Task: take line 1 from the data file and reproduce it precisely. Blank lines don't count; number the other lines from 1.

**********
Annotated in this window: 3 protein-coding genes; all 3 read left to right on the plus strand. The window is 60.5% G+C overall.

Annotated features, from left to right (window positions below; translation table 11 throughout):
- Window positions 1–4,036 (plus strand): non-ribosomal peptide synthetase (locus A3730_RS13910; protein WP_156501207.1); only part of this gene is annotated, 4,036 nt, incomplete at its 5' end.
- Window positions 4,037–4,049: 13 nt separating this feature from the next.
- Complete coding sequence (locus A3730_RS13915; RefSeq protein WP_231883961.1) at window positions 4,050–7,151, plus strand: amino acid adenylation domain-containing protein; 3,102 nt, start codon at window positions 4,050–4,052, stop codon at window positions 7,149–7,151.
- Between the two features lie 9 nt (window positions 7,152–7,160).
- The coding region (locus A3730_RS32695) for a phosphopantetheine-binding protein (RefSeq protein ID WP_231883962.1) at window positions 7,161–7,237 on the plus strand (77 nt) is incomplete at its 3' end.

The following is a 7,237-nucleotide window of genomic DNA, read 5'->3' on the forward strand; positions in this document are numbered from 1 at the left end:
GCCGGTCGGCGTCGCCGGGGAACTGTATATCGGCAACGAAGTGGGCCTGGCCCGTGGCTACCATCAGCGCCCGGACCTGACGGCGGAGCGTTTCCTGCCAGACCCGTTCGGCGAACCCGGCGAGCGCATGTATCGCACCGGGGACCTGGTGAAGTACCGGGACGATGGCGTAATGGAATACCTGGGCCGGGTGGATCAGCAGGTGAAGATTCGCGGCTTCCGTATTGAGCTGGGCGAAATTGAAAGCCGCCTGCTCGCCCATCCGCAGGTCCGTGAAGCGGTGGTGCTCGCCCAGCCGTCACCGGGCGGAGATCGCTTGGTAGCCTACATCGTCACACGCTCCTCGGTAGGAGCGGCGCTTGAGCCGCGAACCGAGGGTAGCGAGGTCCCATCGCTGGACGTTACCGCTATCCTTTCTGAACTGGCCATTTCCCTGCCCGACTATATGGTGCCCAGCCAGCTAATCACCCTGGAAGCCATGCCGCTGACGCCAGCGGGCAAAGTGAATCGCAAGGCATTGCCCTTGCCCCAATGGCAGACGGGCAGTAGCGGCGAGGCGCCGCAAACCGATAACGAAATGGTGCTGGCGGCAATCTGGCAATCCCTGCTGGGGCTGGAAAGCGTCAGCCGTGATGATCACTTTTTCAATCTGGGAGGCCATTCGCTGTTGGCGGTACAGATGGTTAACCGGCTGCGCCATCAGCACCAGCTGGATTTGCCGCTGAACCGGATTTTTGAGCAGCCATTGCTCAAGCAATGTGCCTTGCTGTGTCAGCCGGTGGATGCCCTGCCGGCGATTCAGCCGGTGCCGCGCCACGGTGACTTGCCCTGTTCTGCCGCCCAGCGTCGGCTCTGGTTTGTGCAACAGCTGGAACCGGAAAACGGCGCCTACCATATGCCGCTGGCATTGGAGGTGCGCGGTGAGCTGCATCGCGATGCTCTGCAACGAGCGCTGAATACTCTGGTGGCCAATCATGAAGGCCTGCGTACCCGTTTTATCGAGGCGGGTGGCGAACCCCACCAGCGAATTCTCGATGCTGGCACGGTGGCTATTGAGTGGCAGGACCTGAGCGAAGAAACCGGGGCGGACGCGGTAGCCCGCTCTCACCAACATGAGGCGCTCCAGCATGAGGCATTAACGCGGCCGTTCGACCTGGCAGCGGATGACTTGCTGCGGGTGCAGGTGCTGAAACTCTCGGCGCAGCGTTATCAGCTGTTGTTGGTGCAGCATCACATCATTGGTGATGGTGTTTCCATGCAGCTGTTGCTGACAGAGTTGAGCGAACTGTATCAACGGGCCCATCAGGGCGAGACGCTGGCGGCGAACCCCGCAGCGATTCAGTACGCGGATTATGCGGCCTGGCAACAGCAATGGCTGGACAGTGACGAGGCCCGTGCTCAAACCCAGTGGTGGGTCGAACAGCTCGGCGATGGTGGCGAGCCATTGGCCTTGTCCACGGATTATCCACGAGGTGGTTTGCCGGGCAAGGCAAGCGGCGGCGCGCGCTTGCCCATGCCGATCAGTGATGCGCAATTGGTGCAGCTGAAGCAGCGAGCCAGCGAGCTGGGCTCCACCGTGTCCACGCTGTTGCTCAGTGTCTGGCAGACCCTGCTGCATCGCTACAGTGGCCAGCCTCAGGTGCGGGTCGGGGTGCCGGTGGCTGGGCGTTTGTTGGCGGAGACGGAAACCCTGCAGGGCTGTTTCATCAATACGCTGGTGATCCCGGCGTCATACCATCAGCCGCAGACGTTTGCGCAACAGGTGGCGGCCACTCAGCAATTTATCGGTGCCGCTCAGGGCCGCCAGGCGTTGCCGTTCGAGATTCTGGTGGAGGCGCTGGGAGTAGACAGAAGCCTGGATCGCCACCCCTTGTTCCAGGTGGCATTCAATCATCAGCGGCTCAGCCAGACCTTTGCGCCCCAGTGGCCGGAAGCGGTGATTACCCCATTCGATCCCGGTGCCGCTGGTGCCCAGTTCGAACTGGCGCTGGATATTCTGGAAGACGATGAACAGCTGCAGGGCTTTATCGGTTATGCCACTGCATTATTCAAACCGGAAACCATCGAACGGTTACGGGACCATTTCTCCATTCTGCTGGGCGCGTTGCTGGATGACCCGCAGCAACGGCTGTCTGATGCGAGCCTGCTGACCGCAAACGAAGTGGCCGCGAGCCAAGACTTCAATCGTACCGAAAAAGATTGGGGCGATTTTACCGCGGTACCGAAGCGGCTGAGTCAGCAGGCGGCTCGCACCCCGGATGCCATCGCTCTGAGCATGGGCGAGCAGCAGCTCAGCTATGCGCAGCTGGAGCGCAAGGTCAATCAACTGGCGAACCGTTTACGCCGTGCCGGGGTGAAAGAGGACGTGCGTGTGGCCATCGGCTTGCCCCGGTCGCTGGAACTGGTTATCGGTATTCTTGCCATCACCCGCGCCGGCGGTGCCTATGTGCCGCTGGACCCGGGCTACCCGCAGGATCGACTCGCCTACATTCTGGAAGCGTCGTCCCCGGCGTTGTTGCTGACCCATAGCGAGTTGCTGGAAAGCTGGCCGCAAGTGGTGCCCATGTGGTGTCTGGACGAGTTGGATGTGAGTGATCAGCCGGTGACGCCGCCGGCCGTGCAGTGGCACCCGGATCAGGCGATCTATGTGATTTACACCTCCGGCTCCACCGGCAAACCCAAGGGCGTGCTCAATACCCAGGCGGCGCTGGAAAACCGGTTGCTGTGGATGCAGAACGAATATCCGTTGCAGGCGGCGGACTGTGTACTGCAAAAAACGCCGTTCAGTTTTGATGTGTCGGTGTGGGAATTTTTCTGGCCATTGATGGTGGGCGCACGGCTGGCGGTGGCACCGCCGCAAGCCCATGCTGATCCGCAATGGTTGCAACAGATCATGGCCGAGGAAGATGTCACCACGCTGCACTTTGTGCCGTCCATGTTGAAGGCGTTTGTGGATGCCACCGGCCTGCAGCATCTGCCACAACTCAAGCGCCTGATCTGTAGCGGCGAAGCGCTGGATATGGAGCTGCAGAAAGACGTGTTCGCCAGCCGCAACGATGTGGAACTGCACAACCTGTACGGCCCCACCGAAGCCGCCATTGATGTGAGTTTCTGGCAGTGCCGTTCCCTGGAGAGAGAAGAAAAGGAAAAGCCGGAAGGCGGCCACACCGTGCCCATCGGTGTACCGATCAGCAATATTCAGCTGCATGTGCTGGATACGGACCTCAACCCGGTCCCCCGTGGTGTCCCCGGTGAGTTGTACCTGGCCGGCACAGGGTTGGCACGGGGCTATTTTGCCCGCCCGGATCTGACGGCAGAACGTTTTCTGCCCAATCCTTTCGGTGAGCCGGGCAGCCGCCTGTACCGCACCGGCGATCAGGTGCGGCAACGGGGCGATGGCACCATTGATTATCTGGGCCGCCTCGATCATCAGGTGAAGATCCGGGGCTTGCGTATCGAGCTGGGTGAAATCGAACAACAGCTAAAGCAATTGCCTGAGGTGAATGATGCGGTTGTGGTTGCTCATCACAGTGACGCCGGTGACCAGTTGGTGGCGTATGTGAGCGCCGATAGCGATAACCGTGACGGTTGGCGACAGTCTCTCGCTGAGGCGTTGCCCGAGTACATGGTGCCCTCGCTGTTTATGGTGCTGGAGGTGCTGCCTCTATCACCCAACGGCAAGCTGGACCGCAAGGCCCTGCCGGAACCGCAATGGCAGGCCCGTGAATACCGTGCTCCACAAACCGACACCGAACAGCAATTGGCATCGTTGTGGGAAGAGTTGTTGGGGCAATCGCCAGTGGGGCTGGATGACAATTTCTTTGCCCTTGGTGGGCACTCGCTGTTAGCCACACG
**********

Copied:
Annotated in this window: 3 protein-coding genes; all 3 read left to right on the plus strand. The window is 60.5% G+C overall.